Snake Jewelry

Serpents are one of the most ancient and widespread of mythological symbols – just look at Egyptian and Chinese mythology. This is perhaps why snakes are so often represented in jewellery, their rope-like bodies fascinating and perfectly fitted to being a coiled necklace, stylish bracelet or banded ring.


The symbolism of the snake dates back thousands of years, and many civilisations have interpreted the creature to represent any number of things: good, evil, rebirth, poison, fertility, death. While there are historically some negative connotations to the serpent, there is plenty of evidence that points to positive cultural meanings as well.

Ancient Egyptians used the serpent to represent royalty and even deity. In Hinduism, the creature represents desire and sexual passion. The Romans took the symbol to mean everlasting love. In ancient Chinese mythology, it was believed that the snake had close relations with the gods and that they were able to prolong one’s life. The creature was considered to be a symbol of reproduction and good luck.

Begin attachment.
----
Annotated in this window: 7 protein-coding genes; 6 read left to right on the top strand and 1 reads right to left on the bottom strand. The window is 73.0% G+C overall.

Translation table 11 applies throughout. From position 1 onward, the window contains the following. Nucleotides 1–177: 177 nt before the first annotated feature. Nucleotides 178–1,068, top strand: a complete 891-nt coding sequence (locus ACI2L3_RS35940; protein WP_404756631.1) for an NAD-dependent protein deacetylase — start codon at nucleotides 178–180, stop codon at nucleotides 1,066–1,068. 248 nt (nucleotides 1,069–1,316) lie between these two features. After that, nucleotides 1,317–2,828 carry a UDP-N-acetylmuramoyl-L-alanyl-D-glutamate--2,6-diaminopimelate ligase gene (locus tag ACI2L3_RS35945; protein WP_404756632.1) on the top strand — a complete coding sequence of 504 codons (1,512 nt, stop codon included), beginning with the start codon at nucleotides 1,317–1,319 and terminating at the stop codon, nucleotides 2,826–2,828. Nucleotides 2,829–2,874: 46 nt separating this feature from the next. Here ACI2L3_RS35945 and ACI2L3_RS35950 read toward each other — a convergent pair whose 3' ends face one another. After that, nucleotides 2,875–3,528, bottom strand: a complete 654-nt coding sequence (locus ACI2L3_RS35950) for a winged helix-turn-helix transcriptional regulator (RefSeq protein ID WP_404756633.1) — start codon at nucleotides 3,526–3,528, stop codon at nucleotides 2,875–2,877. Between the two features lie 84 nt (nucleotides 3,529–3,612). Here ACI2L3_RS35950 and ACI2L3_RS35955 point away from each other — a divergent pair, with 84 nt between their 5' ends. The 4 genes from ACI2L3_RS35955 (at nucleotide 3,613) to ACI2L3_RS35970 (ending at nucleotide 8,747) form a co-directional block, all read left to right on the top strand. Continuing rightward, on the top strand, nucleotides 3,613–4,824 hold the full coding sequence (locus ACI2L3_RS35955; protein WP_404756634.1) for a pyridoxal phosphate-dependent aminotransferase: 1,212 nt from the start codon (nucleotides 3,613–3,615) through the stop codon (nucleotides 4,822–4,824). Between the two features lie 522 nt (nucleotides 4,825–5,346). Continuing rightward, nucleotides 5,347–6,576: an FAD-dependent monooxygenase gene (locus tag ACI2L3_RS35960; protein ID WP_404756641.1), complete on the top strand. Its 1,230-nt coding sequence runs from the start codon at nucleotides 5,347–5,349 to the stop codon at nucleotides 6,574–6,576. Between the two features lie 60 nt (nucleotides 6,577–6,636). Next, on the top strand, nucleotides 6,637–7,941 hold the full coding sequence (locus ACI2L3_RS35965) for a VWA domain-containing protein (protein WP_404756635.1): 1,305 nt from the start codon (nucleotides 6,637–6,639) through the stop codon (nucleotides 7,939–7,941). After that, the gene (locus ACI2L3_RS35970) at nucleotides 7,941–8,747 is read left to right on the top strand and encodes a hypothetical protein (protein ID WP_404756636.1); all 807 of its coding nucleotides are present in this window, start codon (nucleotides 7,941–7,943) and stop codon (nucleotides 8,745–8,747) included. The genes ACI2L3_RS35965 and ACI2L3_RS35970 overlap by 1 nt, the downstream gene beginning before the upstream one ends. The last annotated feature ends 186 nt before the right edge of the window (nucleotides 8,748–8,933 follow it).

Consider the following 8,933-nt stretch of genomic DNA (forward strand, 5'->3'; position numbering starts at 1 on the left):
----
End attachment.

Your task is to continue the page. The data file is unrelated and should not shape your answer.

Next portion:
The Victorian era brought snake jewellery into the limelight after Prince Albert proposed to Queen Victoria with a ring in the image of a snake featuring an emerald-set head. The Queen pronounced the snake to be a figure of eternal love. Reaching eminence in the 1840s, the serpent represented eternity and wisdom during this period and was a widespread motif on brooches, pendants, rings, bracelets and all sorts of ornemental accessories.

Whatever the symbolism of the snake, we won’t deny that they look good absolutely stunning when used as a design in jewellery.

Angela Goh (